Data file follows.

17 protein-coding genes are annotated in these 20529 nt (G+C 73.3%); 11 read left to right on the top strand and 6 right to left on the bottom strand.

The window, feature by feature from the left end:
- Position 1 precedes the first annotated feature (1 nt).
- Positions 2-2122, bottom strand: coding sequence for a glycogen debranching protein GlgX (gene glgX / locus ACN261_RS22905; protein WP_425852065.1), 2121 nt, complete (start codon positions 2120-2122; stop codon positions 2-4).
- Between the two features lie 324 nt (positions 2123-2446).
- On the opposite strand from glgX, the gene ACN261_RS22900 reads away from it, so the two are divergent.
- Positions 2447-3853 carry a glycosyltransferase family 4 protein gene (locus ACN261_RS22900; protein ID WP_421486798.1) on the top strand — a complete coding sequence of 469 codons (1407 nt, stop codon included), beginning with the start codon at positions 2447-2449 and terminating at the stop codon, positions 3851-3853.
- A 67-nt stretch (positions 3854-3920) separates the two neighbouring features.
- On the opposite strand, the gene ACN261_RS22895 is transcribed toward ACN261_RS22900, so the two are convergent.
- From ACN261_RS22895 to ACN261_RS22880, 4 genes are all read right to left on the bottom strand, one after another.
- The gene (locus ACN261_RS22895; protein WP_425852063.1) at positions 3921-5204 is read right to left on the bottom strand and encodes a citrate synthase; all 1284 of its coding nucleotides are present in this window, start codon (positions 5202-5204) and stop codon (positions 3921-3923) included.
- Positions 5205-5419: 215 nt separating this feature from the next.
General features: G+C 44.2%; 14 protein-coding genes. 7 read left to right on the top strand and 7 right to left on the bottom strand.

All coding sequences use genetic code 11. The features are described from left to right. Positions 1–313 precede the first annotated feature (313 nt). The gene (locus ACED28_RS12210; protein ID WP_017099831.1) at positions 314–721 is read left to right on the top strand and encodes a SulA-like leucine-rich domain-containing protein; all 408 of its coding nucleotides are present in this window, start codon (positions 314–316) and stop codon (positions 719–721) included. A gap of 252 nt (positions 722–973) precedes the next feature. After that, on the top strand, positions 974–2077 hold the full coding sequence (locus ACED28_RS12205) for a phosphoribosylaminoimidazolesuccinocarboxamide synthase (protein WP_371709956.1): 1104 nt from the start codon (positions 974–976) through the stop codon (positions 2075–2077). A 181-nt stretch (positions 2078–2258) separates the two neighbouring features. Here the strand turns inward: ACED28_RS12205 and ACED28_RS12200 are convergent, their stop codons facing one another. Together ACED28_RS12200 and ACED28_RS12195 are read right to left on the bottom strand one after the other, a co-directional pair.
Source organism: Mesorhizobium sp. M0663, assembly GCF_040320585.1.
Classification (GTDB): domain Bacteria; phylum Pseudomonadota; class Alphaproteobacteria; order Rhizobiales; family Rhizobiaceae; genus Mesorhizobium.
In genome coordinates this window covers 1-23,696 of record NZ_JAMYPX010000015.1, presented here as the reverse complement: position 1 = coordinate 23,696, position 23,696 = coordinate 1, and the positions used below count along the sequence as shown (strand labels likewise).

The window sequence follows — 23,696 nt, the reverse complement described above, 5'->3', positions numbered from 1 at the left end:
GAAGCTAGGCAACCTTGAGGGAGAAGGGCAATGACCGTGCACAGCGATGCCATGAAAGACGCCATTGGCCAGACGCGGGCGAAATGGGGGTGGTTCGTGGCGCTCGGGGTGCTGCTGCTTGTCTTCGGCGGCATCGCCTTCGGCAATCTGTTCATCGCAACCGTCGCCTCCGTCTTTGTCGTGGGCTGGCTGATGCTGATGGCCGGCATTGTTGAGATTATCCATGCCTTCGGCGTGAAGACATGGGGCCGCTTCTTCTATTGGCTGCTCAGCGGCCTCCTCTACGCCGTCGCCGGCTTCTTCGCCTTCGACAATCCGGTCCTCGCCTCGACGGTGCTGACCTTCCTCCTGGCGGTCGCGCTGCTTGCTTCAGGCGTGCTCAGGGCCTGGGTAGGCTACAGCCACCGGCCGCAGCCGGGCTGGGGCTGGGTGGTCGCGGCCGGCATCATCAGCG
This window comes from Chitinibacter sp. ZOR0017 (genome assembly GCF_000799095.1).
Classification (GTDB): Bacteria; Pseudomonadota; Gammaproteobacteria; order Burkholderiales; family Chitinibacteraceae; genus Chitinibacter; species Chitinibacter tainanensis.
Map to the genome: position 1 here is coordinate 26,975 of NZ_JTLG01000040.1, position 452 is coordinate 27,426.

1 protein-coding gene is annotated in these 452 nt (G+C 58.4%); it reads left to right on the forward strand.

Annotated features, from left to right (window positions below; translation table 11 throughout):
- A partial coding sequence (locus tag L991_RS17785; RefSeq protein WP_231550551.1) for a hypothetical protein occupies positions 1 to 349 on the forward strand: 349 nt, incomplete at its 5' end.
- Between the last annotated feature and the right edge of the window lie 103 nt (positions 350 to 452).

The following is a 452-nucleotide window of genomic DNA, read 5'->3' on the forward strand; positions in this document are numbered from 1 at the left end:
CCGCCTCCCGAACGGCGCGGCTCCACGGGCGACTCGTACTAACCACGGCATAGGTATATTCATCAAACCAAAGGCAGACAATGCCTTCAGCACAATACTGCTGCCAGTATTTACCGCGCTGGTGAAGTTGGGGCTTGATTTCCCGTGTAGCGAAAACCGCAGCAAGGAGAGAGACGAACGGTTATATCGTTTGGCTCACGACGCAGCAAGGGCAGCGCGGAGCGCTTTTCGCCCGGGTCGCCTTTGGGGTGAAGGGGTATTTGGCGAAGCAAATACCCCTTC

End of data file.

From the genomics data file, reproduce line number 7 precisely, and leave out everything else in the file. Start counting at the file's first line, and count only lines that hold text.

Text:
- Positions 2447-3853 carry a glycosyltransferase family 4 protein gene (locus ACN261_RS22900; protein ID WP_421486798.1) on the top strand — a complete coding sequence of 469 codons (1407 nt, stop codon included), beginning with the start codon at positions 2447-2449 and terminating at the stop codon, positions 3851-3853.